The sour economy has forced many Americans to tighten belts, and everyday Americans expect the same from their government. But that's practically unconscionable to the Washington Post as witnessed by its March 10 article, "Va.budget plan would shrink general spending to 2006 levels."*
Here's how Post staffers Rosalind Helderman and Fredrick Kunkle launched into their lament of the pending budget cutbacks:
RICHMOND -- Virginia will do less for its residents, and expect local governments and private charities to do more, under a new state budget likely to have an impact for years to come.
With Virginia facing what lawmakers say is the grimmest financial picture in memory, the House of Delegates and Senate adopted budgets last week that would shrink general spending to about $15 billion, or no more than was spent four years ago. In other words, Virginia would spend about the same amount on services as it did when there were 100,000 fewer residents and many fewer were in economic distress.
What followed was a typical laundry list of scenarios the writers insisted "could" happen, including "[c]riminal defendants who cannot afford an attorney appear[ing] in court without one." Of course, seeing as the Constitution requires that indigent defendants be provided a public defender, it's quite odd for the Post to conclude any judge "could" let a trial proceed with a defendant unrepresented for lack of counsel. At any rate, National Review's Kevin Williamson has an excellent takedown of the article and its numerous liberal assumptions, which I've excerpted below (emphases mine):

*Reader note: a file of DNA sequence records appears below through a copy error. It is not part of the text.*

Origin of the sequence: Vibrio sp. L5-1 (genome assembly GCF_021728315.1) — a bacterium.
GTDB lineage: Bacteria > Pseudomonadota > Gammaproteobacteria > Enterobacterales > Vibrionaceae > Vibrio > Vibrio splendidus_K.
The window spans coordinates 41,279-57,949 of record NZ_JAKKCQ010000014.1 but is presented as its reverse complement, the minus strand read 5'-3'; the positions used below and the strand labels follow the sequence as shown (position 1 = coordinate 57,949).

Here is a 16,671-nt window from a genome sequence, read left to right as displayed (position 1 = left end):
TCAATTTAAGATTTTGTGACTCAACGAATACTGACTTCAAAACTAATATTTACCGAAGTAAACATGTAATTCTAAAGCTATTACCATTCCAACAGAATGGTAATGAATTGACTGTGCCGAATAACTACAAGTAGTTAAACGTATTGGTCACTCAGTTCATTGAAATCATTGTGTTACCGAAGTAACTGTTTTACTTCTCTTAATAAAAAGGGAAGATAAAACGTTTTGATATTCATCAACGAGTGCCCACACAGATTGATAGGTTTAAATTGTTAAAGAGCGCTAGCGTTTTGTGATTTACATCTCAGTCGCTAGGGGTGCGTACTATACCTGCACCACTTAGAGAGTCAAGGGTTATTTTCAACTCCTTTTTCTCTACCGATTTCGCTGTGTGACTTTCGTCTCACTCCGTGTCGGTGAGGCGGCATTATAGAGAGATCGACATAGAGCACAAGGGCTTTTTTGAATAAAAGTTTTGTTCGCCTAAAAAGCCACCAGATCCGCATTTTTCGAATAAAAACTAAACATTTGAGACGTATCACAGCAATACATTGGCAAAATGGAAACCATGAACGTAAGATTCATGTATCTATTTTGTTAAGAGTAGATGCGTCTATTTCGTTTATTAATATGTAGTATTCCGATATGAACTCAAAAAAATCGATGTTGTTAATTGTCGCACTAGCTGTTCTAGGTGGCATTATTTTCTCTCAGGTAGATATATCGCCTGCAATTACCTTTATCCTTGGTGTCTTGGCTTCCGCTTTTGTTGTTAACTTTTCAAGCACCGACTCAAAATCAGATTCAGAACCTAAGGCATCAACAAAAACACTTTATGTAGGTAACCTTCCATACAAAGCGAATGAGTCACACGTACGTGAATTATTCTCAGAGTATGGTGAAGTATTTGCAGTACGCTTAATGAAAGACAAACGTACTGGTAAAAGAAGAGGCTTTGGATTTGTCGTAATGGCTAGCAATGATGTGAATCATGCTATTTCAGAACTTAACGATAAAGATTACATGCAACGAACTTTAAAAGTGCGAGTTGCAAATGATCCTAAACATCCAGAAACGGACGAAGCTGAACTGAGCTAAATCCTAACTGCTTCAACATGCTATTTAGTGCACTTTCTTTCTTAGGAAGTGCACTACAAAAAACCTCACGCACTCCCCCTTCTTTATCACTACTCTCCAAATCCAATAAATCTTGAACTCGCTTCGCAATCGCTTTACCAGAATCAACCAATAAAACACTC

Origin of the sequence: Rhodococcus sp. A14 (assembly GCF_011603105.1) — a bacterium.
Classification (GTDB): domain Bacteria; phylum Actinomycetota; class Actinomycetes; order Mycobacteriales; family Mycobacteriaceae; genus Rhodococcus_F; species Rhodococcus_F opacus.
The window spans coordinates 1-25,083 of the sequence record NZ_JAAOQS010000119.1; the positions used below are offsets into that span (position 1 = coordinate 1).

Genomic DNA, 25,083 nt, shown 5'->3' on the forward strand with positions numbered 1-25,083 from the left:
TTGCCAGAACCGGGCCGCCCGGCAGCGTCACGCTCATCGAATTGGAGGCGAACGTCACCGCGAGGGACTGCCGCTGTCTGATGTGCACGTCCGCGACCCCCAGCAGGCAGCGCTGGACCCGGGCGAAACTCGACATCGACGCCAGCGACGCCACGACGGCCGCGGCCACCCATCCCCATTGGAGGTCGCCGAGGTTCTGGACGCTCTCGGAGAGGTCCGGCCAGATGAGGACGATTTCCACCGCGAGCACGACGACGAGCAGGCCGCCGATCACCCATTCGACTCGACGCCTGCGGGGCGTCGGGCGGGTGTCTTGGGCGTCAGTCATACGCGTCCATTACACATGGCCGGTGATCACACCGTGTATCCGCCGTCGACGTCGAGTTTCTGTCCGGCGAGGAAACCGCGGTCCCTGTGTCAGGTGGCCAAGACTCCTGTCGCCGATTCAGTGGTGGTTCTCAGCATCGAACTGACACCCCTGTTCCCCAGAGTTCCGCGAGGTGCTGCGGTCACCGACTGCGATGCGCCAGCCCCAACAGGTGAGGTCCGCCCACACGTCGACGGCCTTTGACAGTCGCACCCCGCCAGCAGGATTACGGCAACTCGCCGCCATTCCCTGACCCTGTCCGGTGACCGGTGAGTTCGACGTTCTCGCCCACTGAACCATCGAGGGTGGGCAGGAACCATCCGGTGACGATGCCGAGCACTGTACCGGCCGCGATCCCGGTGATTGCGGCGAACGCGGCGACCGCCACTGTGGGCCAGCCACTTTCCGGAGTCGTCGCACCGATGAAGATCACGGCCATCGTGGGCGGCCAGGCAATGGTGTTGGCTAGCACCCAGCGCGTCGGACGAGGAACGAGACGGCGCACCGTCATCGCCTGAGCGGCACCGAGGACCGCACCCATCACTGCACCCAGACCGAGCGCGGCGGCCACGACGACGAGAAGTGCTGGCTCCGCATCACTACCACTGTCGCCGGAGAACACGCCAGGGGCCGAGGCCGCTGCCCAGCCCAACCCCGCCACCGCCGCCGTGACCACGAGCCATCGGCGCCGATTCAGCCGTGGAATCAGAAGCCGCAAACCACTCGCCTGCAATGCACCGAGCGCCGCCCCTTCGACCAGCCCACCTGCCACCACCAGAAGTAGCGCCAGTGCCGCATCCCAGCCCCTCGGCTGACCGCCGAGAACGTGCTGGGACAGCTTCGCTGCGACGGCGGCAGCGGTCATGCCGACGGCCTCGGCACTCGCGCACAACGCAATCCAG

"A new state budget likely to have an impact for years to come"? What could those words possibly hope to indicate? Does not every state budget have an impact for years to come? How does one spend $15 billion and not have an impact for years to come? Meaningless verbiage is one reason why people don't read old-fashioned newspapers.
But never mind the banal journalese; check out the question-begging: "Virginia will do less for its residents ...." Really? Is it impossible to spend more intelligently? Was the Virginia state budget such an unassailable masterpiece that a cut of $1 translates into an exactly representative amount of service forgone? What about $10? What about $1,000? Is there no room at all for economizing in Virginia?
And what about the other side of the spending/revenue question? If Virginia spends more, it has to tax more. Tax whom? Tax Virginians, that's whom. It's perfectly reasonable to have a debate about balancing the "do less" with the "take less," but the reporters and editors of the Washington Post do not even recognize that such a question exists. It's as though revenue comes into commonwealth coffers ex nihilo.
You can predict what comes next: The reporters call every interest group dependent upon state handouts — oh, the poor arts administrators! the agony of the MFAs! — and give them a forum to whinge about how horrible it will be to have spending reduced all the way down to 2006 levels. Does anybody in the world, anybody in Virginia, think a little fiscal restraint is in order? Down in the seventeenth (!) paragraph — which is to say, down in the part of the story that's only going to be read by these reporters' mothers, the people quoted in the story, and me — yes, we learn that "conservatives applaud attempts to hold the line on state spending on health care," and get a quote from Americans for Prosperity. But those parasites on the public purse protesting the proposed cuts — how many are identified as liberal groups? Zero, though organizations such as the Legal Aid Justice Center obviously merit such a description.
For the full critique by Williamson, click here.
*That was the online headline. The Metro section print edition headline reads "Va. lawmakers plan to do less with less."